After the chequered flag was waved between the Abbey and Woodcote, King George VI personally congratulated all the drivers of the “Alfa Team” for the exceptional result: pole position (Farina), victory (Farina) and other two places on the podium, fastest lap (Farina) and the top of the league throughout the Grand Prix. “Nino” Farina thus also took home the first “hat trick” of F1.This is the beginning of a new era in the racing world. In the following decades, Formula 1 will become “Queen” category, the most followed by the public, a real “global” phenomenon and even Alfa Romeo will follow a path of enormous commercial expansion and international fame.The 158 is the result of a project of 1938, and the “Alfetta”, which were still competitive twelve years later, albeit with an interval imposed by world events, are still in the midst of their technical development.The regulation of the new-born F1 allows the cars to be equipped with a 1.5 litre supercharged engine, or 4.5 litres with atmospheric power: the 158 has an eight-cylinder in-line of 1479 cc with compressor which, starting from 195 HP in ’38, in its subsequent developments arrived at Silverstone in ‘50 with almost 300 HP. In 1951, with the “159”, evolution of the “158”, the engine reached a maximum power of 425 hp (450 in test), thanks to a two stage compressor and a whole host of other improvements. The regulation also does not state a weight limit for the cars, nor for the amount of fuel on board.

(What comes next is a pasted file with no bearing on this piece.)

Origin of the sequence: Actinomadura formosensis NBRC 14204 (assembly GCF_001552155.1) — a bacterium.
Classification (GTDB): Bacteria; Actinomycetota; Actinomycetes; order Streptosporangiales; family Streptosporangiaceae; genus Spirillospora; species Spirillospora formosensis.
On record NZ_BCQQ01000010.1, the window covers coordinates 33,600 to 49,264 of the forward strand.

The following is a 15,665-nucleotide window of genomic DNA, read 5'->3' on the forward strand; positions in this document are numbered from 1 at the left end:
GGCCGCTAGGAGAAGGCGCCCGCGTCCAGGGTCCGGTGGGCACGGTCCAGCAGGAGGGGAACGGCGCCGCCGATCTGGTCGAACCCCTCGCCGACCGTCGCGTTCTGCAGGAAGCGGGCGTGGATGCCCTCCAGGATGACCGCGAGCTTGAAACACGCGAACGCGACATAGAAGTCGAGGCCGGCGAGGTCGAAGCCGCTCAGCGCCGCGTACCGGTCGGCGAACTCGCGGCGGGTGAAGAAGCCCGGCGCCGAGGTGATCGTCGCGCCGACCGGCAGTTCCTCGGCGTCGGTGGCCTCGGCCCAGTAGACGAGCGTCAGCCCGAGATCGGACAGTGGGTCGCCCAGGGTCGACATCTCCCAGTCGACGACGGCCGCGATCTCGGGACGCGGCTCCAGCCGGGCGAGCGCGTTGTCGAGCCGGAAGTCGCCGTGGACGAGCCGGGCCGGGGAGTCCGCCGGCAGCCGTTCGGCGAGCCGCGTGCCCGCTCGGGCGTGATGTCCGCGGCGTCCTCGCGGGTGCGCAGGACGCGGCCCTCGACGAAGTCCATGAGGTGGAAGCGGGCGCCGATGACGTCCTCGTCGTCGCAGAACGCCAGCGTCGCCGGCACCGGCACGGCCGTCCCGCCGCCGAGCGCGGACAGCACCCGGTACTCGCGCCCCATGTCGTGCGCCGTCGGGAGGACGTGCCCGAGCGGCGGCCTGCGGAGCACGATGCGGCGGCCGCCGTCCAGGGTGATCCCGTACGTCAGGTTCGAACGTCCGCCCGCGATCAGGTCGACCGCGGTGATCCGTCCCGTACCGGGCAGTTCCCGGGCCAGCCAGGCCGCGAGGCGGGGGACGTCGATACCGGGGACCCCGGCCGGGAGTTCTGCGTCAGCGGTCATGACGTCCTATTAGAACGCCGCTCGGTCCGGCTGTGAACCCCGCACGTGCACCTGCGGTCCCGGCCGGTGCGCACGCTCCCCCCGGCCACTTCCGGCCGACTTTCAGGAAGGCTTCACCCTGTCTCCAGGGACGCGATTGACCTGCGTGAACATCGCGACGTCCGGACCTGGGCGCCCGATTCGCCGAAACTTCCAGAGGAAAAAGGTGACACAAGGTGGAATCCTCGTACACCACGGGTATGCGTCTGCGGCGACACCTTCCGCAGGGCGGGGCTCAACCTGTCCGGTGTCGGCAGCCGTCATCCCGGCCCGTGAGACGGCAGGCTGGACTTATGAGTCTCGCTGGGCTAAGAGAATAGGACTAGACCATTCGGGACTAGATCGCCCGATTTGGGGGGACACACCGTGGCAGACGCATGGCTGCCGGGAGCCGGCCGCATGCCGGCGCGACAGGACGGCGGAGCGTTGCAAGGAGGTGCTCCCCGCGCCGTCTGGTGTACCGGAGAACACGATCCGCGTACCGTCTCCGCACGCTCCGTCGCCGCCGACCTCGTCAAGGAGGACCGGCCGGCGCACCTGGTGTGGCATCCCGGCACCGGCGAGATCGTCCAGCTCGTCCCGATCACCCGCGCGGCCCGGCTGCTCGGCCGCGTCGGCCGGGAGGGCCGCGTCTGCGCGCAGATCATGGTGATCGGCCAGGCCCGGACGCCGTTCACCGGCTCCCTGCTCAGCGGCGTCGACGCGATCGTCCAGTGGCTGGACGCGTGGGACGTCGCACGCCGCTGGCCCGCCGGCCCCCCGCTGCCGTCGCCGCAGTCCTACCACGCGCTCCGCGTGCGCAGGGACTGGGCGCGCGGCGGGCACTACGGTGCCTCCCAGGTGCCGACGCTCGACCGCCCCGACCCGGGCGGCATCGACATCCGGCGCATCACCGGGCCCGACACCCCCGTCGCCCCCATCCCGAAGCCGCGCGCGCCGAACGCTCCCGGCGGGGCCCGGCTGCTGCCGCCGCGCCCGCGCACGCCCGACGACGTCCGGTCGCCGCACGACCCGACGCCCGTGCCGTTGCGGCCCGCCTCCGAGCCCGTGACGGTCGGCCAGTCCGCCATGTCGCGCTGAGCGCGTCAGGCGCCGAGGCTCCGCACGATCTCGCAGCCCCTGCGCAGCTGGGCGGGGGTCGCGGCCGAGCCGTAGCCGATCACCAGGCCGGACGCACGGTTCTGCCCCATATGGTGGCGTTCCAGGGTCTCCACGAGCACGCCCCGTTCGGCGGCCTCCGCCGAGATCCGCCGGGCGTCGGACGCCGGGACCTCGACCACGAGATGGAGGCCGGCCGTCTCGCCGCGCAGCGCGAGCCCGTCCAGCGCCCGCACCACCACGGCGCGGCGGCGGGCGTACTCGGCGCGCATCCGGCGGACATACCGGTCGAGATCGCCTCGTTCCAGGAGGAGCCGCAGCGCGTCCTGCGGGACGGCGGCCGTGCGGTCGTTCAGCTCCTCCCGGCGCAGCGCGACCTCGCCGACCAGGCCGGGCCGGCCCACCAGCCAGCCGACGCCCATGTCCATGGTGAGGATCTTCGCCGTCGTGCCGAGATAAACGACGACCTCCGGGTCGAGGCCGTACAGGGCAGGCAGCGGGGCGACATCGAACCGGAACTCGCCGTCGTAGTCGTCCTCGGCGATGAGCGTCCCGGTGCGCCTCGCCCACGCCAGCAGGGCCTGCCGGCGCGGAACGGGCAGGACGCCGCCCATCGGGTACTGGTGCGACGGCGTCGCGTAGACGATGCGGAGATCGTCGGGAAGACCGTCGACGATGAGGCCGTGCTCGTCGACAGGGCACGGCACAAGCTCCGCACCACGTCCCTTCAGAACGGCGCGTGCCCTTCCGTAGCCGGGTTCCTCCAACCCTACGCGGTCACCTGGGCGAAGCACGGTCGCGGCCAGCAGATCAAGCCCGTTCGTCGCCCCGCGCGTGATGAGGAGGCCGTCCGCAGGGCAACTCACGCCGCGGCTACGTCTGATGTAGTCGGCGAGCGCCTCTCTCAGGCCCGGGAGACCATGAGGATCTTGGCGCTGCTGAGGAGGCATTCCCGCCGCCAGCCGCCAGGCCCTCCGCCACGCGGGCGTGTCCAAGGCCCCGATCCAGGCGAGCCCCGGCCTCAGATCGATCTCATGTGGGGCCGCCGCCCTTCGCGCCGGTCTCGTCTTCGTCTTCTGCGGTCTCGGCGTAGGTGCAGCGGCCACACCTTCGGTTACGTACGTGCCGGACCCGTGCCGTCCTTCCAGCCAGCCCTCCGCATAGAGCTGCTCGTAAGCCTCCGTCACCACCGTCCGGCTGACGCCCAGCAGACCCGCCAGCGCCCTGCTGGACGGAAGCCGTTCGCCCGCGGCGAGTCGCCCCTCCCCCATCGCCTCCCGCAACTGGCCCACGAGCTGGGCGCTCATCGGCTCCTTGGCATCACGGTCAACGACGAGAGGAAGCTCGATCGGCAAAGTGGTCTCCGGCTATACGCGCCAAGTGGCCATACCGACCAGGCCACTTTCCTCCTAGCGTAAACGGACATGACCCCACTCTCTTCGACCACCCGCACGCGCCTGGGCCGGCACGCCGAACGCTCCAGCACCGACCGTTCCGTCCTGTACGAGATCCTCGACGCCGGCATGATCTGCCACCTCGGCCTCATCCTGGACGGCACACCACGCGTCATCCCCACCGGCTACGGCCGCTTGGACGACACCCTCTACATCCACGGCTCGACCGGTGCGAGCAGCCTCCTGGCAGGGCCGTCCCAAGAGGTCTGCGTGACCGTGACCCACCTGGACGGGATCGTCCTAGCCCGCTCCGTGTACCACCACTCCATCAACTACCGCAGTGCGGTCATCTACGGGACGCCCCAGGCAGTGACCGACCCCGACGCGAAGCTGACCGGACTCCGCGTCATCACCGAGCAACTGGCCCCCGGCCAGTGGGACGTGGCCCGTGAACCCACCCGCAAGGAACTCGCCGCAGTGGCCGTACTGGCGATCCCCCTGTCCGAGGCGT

The supremacy of the 158 at Silverstone assumed a high symbolic value for Alfa Romeo. The sporting achievements of the Alfetta were a driving force for the rebirth of the Alfa, after the difficulties and damages of a world war that inevitably left its mark. The Alfetta 158 is to be considered as the closing car of the pre-war era of the brand. In 1951, after the second world championship won by Fangio with the “159”, Alfa Romeo officially retired from racing to concentrate personnel and equipment on the series production.